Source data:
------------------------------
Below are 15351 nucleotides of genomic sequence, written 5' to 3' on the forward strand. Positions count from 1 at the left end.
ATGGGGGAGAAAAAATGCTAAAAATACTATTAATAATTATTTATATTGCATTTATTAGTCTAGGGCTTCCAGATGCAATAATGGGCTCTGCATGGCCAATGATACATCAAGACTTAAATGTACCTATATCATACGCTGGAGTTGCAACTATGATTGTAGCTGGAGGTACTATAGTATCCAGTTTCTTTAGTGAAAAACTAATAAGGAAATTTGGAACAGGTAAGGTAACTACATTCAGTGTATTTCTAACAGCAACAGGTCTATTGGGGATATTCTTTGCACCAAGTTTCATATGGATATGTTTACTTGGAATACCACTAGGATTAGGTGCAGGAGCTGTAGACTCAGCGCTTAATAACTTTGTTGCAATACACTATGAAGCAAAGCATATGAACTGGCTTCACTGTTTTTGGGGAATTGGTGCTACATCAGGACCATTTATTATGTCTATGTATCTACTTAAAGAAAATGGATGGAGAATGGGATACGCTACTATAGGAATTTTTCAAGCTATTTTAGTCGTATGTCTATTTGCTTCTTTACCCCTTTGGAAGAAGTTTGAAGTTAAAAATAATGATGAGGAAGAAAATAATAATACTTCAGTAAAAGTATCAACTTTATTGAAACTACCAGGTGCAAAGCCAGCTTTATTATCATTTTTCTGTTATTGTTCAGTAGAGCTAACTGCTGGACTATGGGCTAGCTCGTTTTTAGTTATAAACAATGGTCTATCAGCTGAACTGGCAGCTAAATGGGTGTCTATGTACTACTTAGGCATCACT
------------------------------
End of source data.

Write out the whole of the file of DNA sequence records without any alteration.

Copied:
Below are 15351 nucleotides of genomic sequence, written 5' to 3' on the forward strand. Positions count from 1 at the left end.
ATGGGGGAGAAAAAATGCTAAAAATACTATTAATAATTATTTATATTGCATTTATTAGTCTAGGGCTTCCAGATGCAATAATGGGCTCTGCATGGCCAATGATACATCAAGACTTAAATGTACCTATATCATACGCTGGAGTTGCAACTATGATTGTAGCTGGAGGTACTATAGTATCCAGTTTCTTTAGTGAAAAACTAATAAGGAAATTTGGAACAGGTAAGGTAACTACATTCAGTGTATTTCTAACAGCAACAGGTCTATTGGGGATATTCTTTGCACCAAGTTTCATATGGATATGTTTACTTGGAATACCACTAGGATTAGGTGCAGGAGCTGTAGACTCAGCGCTTAATAACTTTGTTGCAATACACTATGAAGCAAAGCATATGAACTGGCTTCACTGTTTTTGGGGAATTGGTGCTACATCAGGACCATTTATTATGTCTATGTATCTACTTAAAGAAAATGGATGGAGAATGGGATACGCTACTATAGGAATTTTTCAAGCTATTTTAGTCGTATGTCTATTTGCTTCTTTACCCCTTTGGAAGAAGTTTGAAGTTAAAAATAATGATGAGGAAGAAAATAATAATACTTCAGTAAAAGTATCAACTTTATTGAAACTACCAGGTGCAAAGCCAGCTTTATTATCATTTTTCTGTTATTGTTCAGTAGAGCTAACTGCTGGACTATGGGCTAGCTCGTTTTTAGTTATAAACAATGGTCTATCAGCTGAACTGGCAGCTAAATGGGTGTCTATGTACTACTTAGGCATCACT